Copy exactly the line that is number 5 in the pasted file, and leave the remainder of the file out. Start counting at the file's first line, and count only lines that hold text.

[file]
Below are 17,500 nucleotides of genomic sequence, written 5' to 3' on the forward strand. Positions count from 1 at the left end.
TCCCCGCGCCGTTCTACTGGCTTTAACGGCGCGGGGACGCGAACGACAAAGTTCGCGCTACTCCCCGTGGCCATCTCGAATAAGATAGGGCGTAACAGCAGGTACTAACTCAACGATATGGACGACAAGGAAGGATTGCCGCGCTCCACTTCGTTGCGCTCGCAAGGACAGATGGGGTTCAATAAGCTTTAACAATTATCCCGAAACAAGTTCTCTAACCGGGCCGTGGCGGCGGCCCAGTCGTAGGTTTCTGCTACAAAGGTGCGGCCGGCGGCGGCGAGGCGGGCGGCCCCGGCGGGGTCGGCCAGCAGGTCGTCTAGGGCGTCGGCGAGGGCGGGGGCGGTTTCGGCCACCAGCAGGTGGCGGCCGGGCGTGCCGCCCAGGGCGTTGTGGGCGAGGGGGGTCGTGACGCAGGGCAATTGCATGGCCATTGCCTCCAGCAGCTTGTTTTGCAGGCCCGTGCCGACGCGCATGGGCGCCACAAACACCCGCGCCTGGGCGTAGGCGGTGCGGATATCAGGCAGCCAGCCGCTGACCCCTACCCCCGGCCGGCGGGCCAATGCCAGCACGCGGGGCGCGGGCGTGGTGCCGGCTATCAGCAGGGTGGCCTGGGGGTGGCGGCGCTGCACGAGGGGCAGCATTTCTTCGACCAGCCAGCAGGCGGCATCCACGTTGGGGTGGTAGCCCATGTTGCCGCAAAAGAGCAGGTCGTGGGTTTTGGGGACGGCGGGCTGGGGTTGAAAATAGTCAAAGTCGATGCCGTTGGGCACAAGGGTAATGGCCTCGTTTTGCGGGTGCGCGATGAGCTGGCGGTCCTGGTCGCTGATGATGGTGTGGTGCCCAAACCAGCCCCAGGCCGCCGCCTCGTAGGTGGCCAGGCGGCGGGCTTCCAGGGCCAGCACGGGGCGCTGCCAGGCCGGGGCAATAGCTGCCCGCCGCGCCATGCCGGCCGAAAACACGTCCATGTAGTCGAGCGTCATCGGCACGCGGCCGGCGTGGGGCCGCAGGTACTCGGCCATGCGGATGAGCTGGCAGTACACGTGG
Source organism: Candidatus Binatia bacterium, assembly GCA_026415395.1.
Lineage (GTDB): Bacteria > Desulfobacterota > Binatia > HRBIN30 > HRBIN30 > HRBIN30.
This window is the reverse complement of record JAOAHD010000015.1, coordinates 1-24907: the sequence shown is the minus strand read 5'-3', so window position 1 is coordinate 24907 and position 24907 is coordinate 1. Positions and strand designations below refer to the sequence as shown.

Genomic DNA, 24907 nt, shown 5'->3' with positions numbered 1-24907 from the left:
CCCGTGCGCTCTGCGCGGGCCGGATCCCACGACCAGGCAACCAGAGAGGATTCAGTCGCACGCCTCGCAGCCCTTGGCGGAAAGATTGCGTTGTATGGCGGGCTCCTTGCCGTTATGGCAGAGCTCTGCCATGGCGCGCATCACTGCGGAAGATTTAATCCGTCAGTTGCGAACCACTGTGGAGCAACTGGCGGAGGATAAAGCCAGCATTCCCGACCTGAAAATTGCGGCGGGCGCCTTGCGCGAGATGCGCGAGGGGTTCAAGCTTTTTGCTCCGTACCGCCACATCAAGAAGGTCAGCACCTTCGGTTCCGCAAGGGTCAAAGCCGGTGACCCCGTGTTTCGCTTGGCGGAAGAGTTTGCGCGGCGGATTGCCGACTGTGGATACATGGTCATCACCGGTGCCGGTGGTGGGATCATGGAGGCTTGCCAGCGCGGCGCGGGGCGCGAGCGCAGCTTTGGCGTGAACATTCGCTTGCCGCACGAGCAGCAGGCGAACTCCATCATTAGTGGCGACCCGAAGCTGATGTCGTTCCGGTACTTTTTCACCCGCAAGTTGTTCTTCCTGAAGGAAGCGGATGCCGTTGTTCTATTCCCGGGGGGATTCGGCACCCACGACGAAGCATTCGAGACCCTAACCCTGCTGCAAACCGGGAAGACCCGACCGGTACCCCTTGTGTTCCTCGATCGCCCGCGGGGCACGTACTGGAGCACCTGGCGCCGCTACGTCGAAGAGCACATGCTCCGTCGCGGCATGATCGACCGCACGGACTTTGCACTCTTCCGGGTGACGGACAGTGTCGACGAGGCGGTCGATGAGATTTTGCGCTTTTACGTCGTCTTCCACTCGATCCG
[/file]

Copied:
This window is the reverse complement of record JAOAHD010000015.1, coordinates 1-24907: the sequence shown is the minus strand read 5'-3', so window position 1 is coordinate 24907 and position 24907 is coordinate 1. Positions and strand designations below refer to the sequence as shown.